|Type||Armoured Wheeled Vehicle|
|Place of origin||United Kingdom|
|Mass||6,650 kg (14,660 lb)|
|Length||5.39 m (17 ft 8 in)|
|Width||2.00 m (6 ft 7 in)|
|Height||1.97 m (6 ft 6 in) (not including weapon system)|
|Armour||Additional composite armour kit|
|12.7 mm heavy machine gun, or |
Heckler & Koch GMG
|7.62 mm general purpose machine gun|
|Engine||5.9 litre Cummins ISBe Euro3|
185 bhp (138 kW)
|Suspension||Independent double wishbone, air operated springs and external bypass shock absorbers (2 per wheel station) with variable ride height|
|Maximum speed||130 km/h (81 mph)|
The Jackal or MWMIK (pronounced EmWimmick) or Mobility Weapon-Mounted Installation Kit is a family of vehicles designed and developed by Supacat Ltd at their factory in Honiton, Devon (UK) for use by the British Army and Royal Air Force Regiment. Supacat re-branded to SC Group in September 2015, the Supacat brand retained for the group's core defence business.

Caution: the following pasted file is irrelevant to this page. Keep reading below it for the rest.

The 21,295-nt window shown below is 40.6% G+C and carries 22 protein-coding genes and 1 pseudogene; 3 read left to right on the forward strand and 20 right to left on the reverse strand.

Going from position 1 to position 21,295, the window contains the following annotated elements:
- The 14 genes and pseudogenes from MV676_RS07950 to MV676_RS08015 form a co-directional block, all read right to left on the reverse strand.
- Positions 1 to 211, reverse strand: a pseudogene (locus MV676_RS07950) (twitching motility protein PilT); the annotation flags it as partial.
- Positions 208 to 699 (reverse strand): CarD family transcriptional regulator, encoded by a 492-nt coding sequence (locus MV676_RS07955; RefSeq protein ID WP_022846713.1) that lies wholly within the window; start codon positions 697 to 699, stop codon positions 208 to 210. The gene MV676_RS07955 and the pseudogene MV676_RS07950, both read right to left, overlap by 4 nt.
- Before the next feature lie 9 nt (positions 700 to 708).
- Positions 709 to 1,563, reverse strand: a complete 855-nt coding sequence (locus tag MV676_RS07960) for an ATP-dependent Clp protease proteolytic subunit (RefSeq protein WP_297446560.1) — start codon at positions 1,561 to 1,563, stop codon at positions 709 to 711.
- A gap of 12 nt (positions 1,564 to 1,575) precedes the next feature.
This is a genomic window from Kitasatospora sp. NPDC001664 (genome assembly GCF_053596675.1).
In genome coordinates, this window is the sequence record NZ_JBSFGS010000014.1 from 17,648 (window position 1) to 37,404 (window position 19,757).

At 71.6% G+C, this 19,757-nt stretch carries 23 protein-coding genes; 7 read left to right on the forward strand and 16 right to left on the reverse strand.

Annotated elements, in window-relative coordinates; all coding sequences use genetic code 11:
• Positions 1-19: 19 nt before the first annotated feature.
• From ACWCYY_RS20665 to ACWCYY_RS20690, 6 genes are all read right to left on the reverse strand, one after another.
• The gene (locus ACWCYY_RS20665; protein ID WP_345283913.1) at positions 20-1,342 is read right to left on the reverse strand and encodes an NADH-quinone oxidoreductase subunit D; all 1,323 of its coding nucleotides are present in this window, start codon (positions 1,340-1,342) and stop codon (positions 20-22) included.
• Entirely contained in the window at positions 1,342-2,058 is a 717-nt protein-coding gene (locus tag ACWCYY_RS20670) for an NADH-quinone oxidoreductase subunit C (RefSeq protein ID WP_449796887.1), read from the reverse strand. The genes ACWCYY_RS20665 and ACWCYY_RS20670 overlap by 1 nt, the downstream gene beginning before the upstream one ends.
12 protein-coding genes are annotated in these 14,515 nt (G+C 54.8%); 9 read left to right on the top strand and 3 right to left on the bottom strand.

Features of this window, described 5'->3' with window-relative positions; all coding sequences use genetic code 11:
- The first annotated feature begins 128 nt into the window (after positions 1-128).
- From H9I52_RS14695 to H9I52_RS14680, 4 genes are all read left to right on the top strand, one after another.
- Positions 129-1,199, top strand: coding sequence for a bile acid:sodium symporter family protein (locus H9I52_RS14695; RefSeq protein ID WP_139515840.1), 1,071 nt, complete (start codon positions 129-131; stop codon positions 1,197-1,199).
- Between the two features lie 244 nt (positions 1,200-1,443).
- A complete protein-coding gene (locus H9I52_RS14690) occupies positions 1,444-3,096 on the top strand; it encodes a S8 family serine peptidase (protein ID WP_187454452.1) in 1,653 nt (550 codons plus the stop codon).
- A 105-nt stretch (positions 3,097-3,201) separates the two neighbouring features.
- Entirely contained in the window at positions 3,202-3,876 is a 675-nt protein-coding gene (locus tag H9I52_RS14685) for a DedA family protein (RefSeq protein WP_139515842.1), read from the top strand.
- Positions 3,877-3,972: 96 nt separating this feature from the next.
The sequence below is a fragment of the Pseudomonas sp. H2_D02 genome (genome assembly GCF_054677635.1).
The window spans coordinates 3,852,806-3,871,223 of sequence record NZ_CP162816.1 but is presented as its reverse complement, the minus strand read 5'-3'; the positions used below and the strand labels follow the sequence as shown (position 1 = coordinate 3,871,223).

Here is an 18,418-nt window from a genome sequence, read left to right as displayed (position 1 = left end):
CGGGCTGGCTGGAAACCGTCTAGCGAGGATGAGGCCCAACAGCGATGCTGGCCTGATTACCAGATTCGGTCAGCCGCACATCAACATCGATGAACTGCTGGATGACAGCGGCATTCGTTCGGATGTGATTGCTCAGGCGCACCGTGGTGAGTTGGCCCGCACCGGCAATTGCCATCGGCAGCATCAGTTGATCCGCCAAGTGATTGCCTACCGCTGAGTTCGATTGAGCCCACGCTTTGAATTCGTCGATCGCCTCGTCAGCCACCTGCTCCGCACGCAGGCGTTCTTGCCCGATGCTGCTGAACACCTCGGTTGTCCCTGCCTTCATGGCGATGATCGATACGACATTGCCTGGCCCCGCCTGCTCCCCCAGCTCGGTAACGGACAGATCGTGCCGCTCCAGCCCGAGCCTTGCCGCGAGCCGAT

The primary role of the vehicle in the British Army is deep battlespace reconnaissance, rapid assault and fire support - roles where mobility, endurance and manoeuvrability are important - and it has also been used for convoy protection.
Small production runs are manufactured at the Honiton factory but larger batches are manufactured by Plymouth company DML (part of Babcock Marine Services, owned by Babcock International Group). The initial order was for up to 100 and it was announced on 27 June 2008 that the MOD would be ordering a further 72. On 23 Jun 2010 it was announced by the Ministry of Defence that 140 additional Jackal 2 vehicles were being ordered, and according to the same source this would bring the number of Jackals in service up to 500.
The MWMIK can carry increased payload and fuel compared to its predecessor, allowing it to carry greater amounts of additional equipment and protection over longer distances, and it is able to support itself and its crew for distances of over 497 mi (800 km).